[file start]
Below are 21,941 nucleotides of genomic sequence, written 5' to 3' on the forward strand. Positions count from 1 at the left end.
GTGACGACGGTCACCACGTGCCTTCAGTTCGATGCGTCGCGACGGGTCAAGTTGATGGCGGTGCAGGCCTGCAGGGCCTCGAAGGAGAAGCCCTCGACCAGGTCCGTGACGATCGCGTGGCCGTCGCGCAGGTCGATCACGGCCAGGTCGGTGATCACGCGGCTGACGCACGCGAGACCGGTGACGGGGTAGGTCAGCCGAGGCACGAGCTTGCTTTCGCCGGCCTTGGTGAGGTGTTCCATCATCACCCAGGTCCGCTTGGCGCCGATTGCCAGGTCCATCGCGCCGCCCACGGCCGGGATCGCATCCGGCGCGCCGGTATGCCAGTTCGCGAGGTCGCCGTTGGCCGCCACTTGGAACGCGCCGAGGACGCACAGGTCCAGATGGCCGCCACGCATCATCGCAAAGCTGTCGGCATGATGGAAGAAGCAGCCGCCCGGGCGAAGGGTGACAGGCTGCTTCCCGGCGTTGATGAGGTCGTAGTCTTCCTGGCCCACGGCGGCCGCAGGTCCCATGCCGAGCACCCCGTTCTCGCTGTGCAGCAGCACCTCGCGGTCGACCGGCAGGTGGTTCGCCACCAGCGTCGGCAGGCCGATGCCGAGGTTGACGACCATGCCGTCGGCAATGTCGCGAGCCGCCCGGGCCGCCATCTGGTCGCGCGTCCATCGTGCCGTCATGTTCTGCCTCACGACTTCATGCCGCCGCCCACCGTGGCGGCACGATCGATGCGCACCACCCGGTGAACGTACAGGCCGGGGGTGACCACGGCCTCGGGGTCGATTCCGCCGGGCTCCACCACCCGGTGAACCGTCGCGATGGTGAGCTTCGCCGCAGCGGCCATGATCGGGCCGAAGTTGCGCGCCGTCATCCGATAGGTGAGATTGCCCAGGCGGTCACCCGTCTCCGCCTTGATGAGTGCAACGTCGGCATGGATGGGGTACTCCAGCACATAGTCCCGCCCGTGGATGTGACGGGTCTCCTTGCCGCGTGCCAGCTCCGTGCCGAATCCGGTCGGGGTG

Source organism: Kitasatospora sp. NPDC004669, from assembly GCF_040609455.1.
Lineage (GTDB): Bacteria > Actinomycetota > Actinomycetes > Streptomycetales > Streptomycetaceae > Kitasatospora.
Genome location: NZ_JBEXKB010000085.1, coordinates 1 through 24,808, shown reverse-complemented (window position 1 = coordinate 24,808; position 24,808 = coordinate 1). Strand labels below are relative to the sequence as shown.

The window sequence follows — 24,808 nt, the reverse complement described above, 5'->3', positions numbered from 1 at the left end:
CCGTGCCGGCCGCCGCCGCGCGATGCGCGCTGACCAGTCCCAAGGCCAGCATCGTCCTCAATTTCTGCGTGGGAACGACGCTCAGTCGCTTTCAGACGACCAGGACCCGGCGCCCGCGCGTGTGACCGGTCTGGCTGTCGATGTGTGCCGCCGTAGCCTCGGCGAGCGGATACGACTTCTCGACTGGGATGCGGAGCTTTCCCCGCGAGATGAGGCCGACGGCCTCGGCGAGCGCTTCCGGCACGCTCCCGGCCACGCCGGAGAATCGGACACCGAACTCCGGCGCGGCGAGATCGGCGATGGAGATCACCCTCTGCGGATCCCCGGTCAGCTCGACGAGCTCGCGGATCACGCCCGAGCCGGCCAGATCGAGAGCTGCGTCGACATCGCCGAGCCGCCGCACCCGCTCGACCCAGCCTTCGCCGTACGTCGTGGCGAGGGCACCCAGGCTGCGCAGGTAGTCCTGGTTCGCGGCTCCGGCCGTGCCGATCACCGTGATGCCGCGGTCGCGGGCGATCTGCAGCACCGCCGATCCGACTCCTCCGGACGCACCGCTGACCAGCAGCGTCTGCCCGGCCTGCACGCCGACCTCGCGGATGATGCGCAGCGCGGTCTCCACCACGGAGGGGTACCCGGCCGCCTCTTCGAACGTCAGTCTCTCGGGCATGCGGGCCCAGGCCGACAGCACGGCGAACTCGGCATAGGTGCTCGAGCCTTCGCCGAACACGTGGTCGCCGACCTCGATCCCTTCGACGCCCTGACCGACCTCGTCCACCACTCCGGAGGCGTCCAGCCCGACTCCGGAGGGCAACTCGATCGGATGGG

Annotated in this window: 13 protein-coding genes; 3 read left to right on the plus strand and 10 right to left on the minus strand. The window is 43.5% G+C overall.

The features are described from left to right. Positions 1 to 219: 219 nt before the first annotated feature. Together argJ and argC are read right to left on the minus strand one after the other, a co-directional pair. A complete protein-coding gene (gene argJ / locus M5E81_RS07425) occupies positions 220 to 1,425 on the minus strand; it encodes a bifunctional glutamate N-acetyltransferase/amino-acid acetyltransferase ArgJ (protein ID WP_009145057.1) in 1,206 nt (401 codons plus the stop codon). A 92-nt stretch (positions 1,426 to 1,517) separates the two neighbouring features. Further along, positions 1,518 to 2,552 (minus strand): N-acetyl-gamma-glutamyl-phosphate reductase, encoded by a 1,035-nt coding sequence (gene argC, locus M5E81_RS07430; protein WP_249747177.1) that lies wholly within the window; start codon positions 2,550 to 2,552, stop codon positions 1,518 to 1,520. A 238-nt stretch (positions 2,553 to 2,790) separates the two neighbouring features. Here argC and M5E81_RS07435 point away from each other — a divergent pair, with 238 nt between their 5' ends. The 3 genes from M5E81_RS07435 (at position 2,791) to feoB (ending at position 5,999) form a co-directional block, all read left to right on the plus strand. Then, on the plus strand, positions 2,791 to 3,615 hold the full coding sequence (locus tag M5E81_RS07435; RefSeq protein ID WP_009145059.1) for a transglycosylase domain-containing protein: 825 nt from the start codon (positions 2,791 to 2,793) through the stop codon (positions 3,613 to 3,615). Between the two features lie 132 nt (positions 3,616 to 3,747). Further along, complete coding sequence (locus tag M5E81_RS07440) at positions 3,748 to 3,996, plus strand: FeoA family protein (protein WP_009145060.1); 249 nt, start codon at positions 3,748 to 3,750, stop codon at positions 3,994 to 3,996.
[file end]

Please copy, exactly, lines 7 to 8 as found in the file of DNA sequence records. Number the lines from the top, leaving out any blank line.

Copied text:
CCGTGCCGGCCGCCGCCGCGCGATGCGCGCTGACCAGTCCCAAGGCCAGCATCGTCCTCAATTTCTGCGTGGGAACGACGCTCAGTCGCTTTCAGACGACCAGGACCCGGCGCCCGCGCGTGTGACCGGTCTGGCTGTCGATGTGTGCCGCCGTAGCCTCGGCGAGCGGATACGACTTCTCGACTGGGATGCGGAGCTTTCCCCGCGAGATGAGGCCGACGGCCTCGGCGAGCGCTTCCGGCACGCTCCCGGCCACGCCGGAGAATCGGACACCGAACTCCGGCGCGGCGAGATCGGCGATGGAGATCACCCTCTGCGGATCCCCGGTCAGCTCGACGAGCTCGCGGATCACGCCCGAGCCGGCCAGATCGAGAGCTGCGTCGACATCGCCGAGCCGCCGCACCCGCTCGACCCAGCCTTCGCCGTACGTCGTGGCGAGGGCACCCAGGCTGCGCAGGTAGTCCTGGTTCGCGGCTCCGGCCGTGCCGATCACCGTGATGCCGCGGTCGCGGGCGATCTGCAGCACCGCCGATCCGACTCCTCCGGACGCACCGCTGACCAGCAGCGTCTGCCCGGCCTGCACGCCGACCTCGCGGATGATGCGCAGCGCGGTCTCCACCACGGAGGGGTACCCGGCCGCCTCTTCGAACGTCAGTCTCTCGGGCATGCGGGCCCAGGCCGACAGCACGGCGAACTCGGCATAGGTGCTCGAGCCTTCGCCGAACACGTGGTCGCCGACCTCGATCCCTTCGACGCCCTGACCGACCTCGTCCACCACTCCGGAGGCGTCCAGCCCGACTCCGGAGGGCAACTCGATCGGATGGG

Annotated in this window: 13 protein-coding genes; 3 read left to right on the plus strand and 10 right to left on the minus strand. The window is 43.5% G+C overall.